Siena : a city worth living, eating, and drinking
There are places you can get to know by just visiting them – some on a 1-day trip, others on a few
days, and there are those which may require weeks or months. Siena is not one of those.
To get to know Siena you must live in the city.
More than that, you must live the city. Even some
friends who went to university there did not experience in 5 years what I (luckily) did, in 6 months.
Siena is not just its walls and history, but its people and traditions. The soul of the city is the Palio, a
horse race in the main square “Piazza del Campo”.
The Palio takes place twice every year – on the 2nd of July and 16th of August – when 10 of the 17 traditional neighborhoods (or contrada) compete for the so-called Drappellone, a large painted silk
canvas designed and created each year by a different artist – Guttuso and Botero having been amongst them. The winning contrada displays the canvas in its museum during district celebrations.
A few days before the race we can watch the city transform – with the first morning birds chirping we can hear the trucks starting to bring the tufo, a special type of soil, to the square. The scent of a
typical salami with fennel seeds (finocchiona), coming out of deli stores, freshly baked traditional local biscuits (cantucci) and sweet wine from raisin grapes (Vin Santo).
Contrada colours start to take over venues and flags are seen outside every house’s window.
Each day you will see a sort of “procession” with residents walking around the city at the rhythm of drums, waving their contrada flags in a medieval kind of dance, and echoing a typical song of the city
of Siena called La Verbena. If you get the chance to either join one of their dinners in the city streets the day before the Palio, or come and watch the race, listening to La Verbena will give you goosebumps.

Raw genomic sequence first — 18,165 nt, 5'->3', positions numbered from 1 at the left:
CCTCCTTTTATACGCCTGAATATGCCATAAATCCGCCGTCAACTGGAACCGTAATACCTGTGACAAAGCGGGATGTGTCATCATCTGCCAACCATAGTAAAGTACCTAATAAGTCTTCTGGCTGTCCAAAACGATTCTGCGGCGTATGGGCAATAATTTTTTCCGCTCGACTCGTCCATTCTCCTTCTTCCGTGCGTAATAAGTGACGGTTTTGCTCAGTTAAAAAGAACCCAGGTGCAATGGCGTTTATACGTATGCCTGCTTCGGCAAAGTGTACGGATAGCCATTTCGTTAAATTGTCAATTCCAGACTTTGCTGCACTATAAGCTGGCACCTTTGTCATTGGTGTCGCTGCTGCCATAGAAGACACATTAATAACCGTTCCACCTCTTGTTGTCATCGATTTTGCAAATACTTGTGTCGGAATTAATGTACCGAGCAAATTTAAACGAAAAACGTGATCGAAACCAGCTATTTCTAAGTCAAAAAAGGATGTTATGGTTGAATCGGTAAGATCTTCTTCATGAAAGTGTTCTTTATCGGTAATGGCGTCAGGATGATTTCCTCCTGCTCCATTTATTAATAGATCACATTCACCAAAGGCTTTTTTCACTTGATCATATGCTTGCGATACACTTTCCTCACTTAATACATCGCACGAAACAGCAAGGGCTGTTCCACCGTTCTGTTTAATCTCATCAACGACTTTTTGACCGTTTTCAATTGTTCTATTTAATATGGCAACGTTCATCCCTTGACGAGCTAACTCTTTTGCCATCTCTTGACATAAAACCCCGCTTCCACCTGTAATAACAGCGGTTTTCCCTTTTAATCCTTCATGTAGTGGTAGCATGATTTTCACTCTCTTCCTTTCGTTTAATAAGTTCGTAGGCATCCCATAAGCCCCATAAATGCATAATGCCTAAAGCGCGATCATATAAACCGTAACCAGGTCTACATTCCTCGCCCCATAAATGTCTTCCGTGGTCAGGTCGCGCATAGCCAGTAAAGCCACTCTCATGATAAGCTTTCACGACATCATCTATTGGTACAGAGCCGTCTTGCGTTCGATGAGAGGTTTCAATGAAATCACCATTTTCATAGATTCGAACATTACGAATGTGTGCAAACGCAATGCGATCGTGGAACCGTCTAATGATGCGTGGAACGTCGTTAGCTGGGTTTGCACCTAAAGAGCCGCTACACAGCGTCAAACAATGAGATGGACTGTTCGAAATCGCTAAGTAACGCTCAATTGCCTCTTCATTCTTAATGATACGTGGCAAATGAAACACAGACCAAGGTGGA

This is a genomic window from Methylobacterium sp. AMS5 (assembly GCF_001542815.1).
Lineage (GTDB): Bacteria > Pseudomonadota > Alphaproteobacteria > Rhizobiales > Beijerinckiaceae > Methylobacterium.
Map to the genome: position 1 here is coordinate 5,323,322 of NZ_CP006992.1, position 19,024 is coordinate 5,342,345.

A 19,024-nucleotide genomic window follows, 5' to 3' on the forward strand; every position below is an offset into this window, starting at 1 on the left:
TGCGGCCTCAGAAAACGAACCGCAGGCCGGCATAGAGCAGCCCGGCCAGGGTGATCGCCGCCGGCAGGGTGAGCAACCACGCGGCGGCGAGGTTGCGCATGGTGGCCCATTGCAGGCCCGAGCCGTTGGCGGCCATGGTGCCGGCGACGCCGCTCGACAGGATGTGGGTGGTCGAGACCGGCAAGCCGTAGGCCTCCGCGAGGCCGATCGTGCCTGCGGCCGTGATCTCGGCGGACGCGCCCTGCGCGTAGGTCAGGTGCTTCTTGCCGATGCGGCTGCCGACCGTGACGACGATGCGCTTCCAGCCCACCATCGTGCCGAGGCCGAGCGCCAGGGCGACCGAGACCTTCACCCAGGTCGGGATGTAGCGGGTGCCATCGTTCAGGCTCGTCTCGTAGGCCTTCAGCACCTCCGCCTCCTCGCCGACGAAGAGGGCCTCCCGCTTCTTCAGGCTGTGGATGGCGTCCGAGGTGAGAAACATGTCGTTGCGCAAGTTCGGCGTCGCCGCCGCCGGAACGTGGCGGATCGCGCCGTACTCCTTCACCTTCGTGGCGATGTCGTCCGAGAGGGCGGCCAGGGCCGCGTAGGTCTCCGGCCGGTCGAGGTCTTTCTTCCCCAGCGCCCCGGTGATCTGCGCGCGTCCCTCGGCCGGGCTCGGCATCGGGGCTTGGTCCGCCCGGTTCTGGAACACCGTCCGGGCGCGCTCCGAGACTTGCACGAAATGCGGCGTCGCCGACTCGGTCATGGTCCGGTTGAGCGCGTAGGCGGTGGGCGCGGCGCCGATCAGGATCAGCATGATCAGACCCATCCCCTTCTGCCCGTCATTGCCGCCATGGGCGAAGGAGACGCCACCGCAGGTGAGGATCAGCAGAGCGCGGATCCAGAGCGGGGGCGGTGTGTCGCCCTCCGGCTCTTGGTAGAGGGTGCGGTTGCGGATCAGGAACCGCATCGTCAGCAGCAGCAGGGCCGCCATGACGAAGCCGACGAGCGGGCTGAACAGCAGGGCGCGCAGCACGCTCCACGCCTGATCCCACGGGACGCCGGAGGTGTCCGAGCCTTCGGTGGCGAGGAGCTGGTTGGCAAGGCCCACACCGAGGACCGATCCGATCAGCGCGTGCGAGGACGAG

Enough of the Palio and let’s talk about another very important piece of your stay here: food!
If you can stay for 2 or 3 days, whether it’s on the weekend or during the week, a few places have a special spot in my heart (and stomach) from the months I spent there.
Gastronomia Morbidi (Via Banchi di Sopra, 75) – You can come to Morbidi at any time of the day –
and all options are good. Living in the city center made my stops here after work on Friday
afternoons almost a must, either with friends or alone, for an apericena. The system is quite simple:
you pay for your drink (aperitif) and that allows you to sample from the food buffet as much as you
want – almost as much as having dinner (cena).
La Taverna di San Giuseppe (Via Giovanni Duprè, 132) – Rule #1: always make a reservation. Rule #2:
always make a reservation (many) days in advance. The authentic traditional Senese cuisine, so rich
of flavors, in elevated dishes. Enjoy your meal in a charming, brick-&-stone space with an ancient
Etruscan cellar. Usually, countryside Tuscan food tends to be heavy, so it might be a good idea to
come here when you are hungry. Personal note: I still dream about those cocoa tagliatelle noodles
with wild boar ragout cooked in milk.
Osteria Da Divo (Via Franciosa, 25/29) – always a choice for a fancy and high food quality dinner or
lunch. The restaurant is divided in 3 floors (from ground to underground) naturally marked by the
different historical periods of the city: Medieval, Etruscan, and Ancient. Your phone won’t work in
those last two, which makes it great a option for a candle lit romantic dinner. As well as the refined
dishes connected with traditional flavors and amazing atmosphere.
Osteria La Sosta di Violante (Via Pantaneto, 115) – very close to Leocorno, the contrada in which I
lived in. Informal atmosphere, friendly service, very tasty food, good price-quality ratio, and
traditional ingredients. They also offer very interesting and affordable wine options. Either eating
inside or at their tables just in front can be a good option for lunch or dinner for solo travelers,
friends, families, and couples.
Siena has many other nice places to offer, these are just some of my personal favorites from the
time I lived there, and that was a time I’ll never forget.
Siena taught me what my life in Italy would be like, how much tradition means and how important
friendship bonds are. Living those experiences was far more important than any picture taken in one
day for an Instagram story.
La Verbena sung from balconies during Covid-19 lockdown: